“In summertime village cricket is the delight of everyone. Nearly every village has its own cricket field where the young men play and the old men watch. In the village of Lintz in County Durham they have their own ground, where they have played these last seventy years. They tend it well. The wicket area is well rolled and mown. The outfield is kept short. It has a good club-house for the players and seats for the onlookers. The village team play there on Saturdays and Sundays. They belong to a league, competing with the neighbouring villages. On other evenings after work they practice while the light lasts. Yet now after these 70 years a Judge of the High Court has ordered that they must not play there anymore, lie has issued an injunction to stop them. He has done it at the instance of a newcomer who is no lover of cricket. This newcomer has built, or has had built for him, a house on the edge of the cricket ground which four years ago was a field where cattle grazed. The animals did not mind the cricket. But now this adjoining field has been turned into a housing estate. The newcomer bought one of the houses on the edge of the cricket ground. No doubt the open space was a selling point. Now he complains that, when a batsman hits a six, the ball has been known to land in his garden or on or near his house. His wife has got so upset about it that they always go out at weekends. They do not go into the garden when cricket is being played. They say that this is intolerable. So they asked the Judge to stop the cricket being played. And the Judge, I am sorry to say, feels that the cricket must be stopped: with the consequences, I suppose, that the Lintz cricket-club will disappear. The cricket ground will be turned to some other use. I expect for more houses or a factory. The young men will turn to other things instead of cricket. The whole village will be much the poorer. And all this because of a newcomer who has just bought a house there next to the cricket ground.”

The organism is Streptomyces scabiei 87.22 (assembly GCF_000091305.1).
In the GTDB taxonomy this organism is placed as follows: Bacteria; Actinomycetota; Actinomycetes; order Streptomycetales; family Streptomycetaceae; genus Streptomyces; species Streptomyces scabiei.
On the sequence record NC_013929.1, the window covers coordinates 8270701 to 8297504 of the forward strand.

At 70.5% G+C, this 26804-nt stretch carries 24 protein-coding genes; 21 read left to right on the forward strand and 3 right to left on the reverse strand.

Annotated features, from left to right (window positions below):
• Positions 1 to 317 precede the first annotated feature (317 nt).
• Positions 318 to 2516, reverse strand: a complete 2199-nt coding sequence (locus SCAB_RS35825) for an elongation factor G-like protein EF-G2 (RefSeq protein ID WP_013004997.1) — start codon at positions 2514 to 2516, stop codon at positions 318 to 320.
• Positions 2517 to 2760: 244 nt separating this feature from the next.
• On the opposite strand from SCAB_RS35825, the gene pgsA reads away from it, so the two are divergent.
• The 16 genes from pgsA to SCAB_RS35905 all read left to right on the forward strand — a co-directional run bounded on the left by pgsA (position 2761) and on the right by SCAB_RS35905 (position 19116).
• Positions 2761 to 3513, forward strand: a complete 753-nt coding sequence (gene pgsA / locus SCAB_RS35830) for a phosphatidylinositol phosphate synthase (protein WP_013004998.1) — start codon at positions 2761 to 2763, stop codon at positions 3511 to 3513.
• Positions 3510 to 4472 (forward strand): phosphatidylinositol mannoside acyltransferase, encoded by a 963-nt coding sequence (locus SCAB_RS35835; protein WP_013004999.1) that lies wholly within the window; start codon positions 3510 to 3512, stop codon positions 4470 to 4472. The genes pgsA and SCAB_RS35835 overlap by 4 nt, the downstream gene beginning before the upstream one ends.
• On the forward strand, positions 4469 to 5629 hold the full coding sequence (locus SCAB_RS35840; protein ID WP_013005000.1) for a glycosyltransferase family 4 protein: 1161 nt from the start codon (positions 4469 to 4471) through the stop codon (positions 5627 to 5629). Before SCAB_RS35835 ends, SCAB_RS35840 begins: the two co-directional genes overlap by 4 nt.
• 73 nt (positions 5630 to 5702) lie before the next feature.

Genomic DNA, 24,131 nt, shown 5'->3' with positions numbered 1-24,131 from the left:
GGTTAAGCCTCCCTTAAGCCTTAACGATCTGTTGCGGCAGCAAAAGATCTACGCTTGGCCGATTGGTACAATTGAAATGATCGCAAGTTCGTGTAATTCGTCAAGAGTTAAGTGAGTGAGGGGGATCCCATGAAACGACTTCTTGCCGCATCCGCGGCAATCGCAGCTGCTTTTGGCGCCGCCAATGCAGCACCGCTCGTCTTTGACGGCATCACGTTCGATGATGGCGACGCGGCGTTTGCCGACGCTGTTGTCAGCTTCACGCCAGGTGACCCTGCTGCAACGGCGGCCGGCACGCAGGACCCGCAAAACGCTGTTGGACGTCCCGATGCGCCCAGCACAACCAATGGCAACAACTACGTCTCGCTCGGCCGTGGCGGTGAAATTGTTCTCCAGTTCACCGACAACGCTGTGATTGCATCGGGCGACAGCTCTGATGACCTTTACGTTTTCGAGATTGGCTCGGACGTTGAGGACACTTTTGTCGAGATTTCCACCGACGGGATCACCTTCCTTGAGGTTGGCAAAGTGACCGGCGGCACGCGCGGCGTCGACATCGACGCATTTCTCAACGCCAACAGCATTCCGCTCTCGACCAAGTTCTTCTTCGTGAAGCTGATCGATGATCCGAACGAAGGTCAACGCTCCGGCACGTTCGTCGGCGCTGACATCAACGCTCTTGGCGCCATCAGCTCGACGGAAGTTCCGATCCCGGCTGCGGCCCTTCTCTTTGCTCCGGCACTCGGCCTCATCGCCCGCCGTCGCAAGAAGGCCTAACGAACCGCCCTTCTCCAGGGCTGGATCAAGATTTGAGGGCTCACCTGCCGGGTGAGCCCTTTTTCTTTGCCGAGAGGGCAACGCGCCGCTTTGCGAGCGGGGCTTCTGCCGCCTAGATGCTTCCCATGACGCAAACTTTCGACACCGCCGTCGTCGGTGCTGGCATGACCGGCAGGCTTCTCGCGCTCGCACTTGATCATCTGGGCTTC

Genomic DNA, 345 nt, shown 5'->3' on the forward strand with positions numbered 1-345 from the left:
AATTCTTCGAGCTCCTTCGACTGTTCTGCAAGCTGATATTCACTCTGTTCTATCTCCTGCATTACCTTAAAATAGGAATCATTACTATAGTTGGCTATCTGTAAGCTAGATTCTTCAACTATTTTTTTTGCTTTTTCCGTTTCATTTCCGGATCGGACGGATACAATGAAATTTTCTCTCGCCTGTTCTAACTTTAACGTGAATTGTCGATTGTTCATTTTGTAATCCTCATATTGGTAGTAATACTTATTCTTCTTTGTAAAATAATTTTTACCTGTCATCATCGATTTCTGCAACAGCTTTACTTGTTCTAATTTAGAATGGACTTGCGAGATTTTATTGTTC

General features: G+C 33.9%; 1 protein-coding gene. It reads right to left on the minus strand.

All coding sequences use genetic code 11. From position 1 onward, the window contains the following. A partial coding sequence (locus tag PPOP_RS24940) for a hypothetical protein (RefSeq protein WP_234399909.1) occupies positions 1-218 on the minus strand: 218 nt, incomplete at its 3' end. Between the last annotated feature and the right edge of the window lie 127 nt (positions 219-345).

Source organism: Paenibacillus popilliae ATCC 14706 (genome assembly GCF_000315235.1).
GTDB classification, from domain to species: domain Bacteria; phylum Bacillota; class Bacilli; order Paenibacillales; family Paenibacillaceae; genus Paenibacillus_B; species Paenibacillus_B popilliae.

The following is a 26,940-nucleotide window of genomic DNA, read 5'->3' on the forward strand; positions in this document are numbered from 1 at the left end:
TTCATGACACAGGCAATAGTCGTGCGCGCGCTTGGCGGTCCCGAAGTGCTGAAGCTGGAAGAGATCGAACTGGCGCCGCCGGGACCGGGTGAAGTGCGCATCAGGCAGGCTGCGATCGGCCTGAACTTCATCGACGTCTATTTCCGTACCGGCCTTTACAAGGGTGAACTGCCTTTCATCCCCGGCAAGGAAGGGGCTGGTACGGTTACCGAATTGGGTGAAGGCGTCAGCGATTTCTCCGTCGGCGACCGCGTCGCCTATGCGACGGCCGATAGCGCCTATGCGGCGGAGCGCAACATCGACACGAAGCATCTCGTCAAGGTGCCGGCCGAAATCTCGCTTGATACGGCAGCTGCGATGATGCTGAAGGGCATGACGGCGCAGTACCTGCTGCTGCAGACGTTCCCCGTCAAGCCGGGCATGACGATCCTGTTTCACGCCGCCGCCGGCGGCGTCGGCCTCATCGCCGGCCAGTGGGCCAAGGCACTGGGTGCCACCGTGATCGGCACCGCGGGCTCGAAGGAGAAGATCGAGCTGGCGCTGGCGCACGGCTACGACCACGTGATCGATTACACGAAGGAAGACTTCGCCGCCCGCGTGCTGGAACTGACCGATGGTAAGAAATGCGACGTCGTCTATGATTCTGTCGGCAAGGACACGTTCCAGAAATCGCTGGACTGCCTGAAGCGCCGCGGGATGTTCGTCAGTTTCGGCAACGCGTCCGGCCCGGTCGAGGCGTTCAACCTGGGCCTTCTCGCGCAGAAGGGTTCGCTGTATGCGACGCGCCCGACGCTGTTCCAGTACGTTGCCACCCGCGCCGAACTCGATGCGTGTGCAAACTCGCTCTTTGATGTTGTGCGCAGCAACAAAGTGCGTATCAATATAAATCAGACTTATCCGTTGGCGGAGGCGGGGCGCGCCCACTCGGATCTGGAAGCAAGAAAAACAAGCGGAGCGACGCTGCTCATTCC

http://www.bailii.org/ew/cases/EWCA/Civ/1977/6.html

Lawyers

1300 00 2088

Anton Piller KG v Manufacturing Processes Ltd [1975] EWCA Civ 12 | 8 December 1975